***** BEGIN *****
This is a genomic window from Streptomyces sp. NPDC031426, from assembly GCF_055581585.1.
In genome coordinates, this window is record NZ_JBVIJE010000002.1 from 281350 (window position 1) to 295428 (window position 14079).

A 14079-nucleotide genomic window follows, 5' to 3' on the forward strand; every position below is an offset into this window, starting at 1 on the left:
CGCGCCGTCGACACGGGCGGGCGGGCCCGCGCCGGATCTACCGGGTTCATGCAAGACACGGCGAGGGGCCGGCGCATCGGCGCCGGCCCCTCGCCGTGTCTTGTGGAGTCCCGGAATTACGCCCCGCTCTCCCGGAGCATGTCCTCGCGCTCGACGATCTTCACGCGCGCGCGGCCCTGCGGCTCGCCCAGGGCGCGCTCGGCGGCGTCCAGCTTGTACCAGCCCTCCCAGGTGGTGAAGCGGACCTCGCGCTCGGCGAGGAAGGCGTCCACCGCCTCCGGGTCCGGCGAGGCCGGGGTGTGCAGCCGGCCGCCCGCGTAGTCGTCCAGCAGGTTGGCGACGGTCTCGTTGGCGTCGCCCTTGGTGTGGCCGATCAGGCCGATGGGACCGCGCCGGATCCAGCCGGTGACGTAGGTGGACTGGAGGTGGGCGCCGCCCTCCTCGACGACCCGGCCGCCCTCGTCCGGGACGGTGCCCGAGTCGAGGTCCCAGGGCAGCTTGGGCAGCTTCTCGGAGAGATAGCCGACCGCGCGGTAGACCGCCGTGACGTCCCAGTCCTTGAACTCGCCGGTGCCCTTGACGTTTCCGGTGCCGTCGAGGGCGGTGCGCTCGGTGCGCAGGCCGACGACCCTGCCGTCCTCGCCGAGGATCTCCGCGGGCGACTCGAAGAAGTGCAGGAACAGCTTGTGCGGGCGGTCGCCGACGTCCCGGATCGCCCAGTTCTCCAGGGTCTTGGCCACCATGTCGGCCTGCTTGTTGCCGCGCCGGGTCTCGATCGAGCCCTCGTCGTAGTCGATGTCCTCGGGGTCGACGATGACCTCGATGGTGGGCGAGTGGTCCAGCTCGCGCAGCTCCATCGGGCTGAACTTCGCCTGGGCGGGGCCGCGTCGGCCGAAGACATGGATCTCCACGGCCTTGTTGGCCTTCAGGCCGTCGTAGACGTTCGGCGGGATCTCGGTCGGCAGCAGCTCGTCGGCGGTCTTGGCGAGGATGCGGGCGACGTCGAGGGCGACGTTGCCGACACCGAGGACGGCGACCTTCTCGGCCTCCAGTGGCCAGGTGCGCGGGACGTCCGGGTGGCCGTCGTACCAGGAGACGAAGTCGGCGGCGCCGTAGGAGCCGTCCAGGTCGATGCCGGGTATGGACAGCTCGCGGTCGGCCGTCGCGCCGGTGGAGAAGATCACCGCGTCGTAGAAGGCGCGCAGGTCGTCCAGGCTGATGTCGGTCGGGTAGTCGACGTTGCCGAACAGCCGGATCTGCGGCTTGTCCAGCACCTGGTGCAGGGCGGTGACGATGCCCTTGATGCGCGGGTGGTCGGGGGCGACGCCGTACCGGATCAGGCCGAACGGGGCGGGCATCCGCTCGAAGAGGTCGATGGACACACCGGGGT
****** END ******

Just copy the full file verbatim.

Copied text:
This is a genomic window from Streptomyces sp. NPDC031426, from assembly GCF_055581585.1.
In genome coordinates, this window is record NZ_JBVIJE010000002.1 from 281350 (window position 1) to 295428 (window position 14079).

A 14079-nucleotide genomic window follows, 5' to 3' on the forward strand; every position below is an offset into this window, starting at 1 on the left:
CGCGCCGTCGACACGGGCGGGCGGGCCCGCGCCGGATCTACCGGGTTCATGCAAGACACGGCGAGGGGCCGGCGCATCGGCGCCGGCCCCTCGCCGTGTCTTGTGGAGTCCCGGAATTACGCCCCGCTCTCCCGGAGCATGTCCTCGCGCTCGACGATCTTCACGCGCGCGCGGCCCTGCGGCTCGCCCAGGGCGCGCTCGGCGGCGTCCAGCTTGTACCAGCCCTCCCAGGTGGTGAAGCGGACCTCGCGCTCGGCGAGGAAGGCGTCCACCGCCTCCGGGTCCGGCGAGGCCGGGGTGTGCAGCCGGCCGCCCGCGTAGTCGTCCAGCAGGTTGGCGACGGTCTCGTTGGCGTCGCCCTTGGTGTGGCCGATCAGGCCGATGGGACCGCGCCGGATCCAGCCGGTGACGTAGGTGGACTGGAGGTGGGCGCCGCCCTCCTCGACGACCCGGCCGCCCTCGTCCGGGACGGTGCCCGAGTCGAGGTCCCAGGGCAGCTTGGGCAGCTTCTCGGAGAGATAGCCGACCGCGCGGTAGACCGCCGTGACGTCCCAGTCCTTGAACTCGCCGGTGCCCTTGACGTTTCCGGTGCCGTCGAGGGCGGTGCGCTCGGTGCGCAGGCCGACGACCCTGCCGTCCTCGCCGAGGATCTCCGCGGGCGACTCGAAGAAGTGCAGGAACAGCTTGTGCGGGCGGTCGCCGACGTCCCGGATCGCCCAGTTCTCCAGGGTCTTGGCCACCATGTCGGCCTGCTTGTTGCCGCGCCGGGTCTCGATCGAGCCCTCGTCGTAGTCGATGTCCTCGGGGTCGACGATGACCTCGATGGTGGGCGAGTGGTCCAGCTCGCGCAGCTCCATCGGGCTGAACTTCGCCTGGGCGGGGCCGCGTCGGCCGAAGACATGGATCTCCACGGCCTTGTTGGCCTTCAGGCCGTCGTAGACGTTCGGCGGGATCTCGGTCGGCAGCAGCTCGTCGGCGGTCTTGGCGAGGATGCGGGCGACGTCGAGGGCGACGTTGCCGACACCGAGGACGGCGACCTTCTCGGCCTCCAGTGGCCAGGTGCGCGGGACGTCCGGGTGGCCGTCGTACCAGGAGACGAAGTCGGCGGCGCCGTAGGAGCCGTCCAGGTCGATGCCGGGTATGGACAGCTCGCGGTCGGCCGTCGCGCCGGTGGAGAAGATCACCGCGTCGTAGAAGGCGCGCAGGTCGTCCAGGCTGATGTCGGTCGGGTAGTCGACGTTGCCGAACAGCCGGATCTGCGGCTTGTCCAGCACCTGGTGCAGGGCGGTGACGATGCCCTTGATGCGCGGGTGGTCGGGGGCGACGCCGTACCGGATCAGGCCGAACGGGGCGGGCATCCGCTCGAAGAGGTCGATGGACACACCGGGGT